In fact many concepts from the film have either inspired conspiracy theorists in their and terminology and their beliefs, or were inspired by conspiracy theories and conspiracy theorists, such as:
The world as we know it is a lie.
The first concept in “The Matrix” that many conspiracy theorists hold near and dear to them is that the world as we know it is just one giant lie, and that everything we know is fake and intentionally constructed in order to fool the masses.
In the movie Neo is told that the world is a lie, and is eventually shown that the whole world that he knew is a computer generated simulation. While most conspiracy theorist don’t go as far to say that our world is a computer generated simulation (although some do) many do think that everything we know is just one well constructed lie, and that all of our history has been guided and constructed by some force that we don’t know about.
Only people who “wake up” can know the “truth”.
In the movie Neo is told that in order to know the truth about the world that he would basically have to “wake up”, which is something that conspiracy theorists tell people all the time that they need to do (especially when they express doubt in the conspiracy theorist’s claims).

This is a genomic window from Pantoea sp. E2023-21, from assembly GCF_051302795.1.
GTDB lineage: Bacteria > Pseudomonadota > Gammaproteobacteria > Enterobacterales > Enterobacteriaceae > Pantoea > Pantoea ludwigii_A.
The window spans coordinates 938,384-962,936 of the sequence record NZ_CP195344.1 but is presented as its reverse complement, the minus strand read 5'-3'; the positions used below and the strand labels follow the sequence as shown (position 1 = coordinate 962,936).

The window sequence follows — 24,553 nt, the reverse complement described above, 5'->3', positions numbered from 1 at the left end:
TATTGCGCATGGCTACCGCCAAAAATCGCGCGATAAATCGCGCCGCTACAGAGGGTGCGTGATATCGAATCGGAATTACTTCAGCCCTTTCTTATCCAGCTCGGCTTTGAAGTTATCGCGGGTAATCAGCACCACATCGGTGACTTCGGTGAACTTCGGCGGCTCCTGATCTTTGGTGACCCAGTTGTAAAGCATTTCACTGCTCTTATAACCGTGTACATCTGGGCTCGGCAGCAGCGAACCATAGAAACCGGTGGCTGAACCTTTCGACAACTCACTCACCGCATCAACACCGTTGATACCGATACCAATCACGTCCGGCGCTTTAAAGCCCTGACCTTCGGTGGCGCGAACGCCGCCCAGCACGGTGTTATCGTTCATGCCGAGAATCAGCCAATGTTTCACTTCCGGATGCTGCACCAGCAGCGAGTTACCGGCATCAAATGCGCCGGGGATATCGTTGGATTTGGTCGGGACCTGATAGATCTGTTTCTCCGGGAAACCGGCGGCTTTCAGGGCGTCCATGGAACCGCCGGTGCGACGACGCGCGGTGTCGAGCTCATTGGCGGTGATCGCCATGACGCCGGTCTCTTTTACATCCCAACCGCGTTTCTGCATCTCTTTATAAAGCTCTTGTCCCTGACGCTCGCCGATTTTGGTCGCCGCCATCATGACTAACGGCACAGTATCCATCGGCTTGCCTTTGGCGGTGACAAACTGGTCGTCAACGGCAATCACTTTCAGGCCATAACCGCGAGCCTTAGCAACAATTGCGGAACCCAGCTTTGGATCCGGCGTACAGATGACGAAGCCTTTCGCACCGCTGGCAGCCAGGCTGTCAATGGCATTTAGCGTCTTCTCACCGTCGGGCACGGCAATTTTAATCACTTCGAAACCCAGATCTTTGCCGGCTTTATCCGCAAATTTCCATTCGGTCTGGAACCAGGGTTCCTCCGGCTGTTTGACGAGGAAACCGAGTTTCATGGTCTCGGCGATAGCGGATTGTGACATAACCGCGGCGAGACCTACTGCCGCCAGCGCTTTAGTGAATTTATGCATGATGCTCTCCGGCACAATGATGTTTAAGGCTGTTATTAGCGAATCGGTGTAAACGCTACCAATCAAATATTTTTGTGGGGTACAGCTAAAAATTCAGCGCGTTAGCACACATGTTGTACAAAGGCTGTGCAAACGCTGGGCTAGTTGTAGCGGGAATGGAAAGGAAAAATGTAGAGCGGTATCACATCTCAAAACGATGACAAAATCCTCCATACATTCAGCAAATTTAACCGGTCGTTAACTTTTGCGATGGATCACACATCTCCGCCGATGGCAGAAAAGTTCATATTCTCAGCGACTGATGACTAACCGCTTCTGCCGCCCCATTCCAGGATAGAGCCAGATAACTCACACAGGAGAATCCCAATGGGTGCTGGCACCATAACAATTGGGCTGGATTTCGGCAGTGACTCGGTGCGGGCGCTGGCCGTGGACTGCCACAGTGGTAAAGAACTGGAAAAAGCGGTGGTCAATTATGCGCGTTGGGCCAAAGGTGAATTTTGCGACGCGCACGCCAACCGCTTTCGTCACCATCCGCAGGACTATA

Whether the concept of “waking up” came from the movie or not, anytime one argues with a conspiracy theorist (especially on the internet) often the conspiracy theorist will tell the person to WAKE UP to the “truth” (whatever that may be for the conspiracy theorist).
People must choose if they are to “wake up” or not.
Half way through the movie Neo is given a choice about whether he wants to find out what the Matrix is in the infamous “blue pill, red pill” screen. In the screen Neo is given the choice of taking a blue pill and continuing life as he knows it, or taking the red pill and finding out the truth about the world.
This screen is so infamous that many conspiracy theorists now commonly reference to the blue pill and red pill when trying to convince someone that the conspiracy theory that they are promoting is real, and that the only way that the average person can learn about what is really going on in the world (at least from the conspiracy theorist perspective) is that they must “choose” to “take the red pill”, or that they must choose to “wake up”.
- Why do people lie about their belief in a Conspiracy Theory? (illuminutti.com)
- Like Sandy Hook, the Washington Navy Yard Shooting Will Soon Be Co-opted By Conspiracy Theorists (illuminutti.com)
- 5 Conspiracy Theories that would be easy to prove (illuminutti.com)
- Charlie Veitch, the 9/11 Conspiracy Theorist Who Realized He Was Duped (illuminutti.com)
- Nope, It Was Always Already Wrong (illuminutti.com)
- 5 Things I’ve noticed about… 9/11 Conspiracy Theories (illuminutti.com)
- Are conspiracy theories becoming too popular? (lunaticoutpost.com)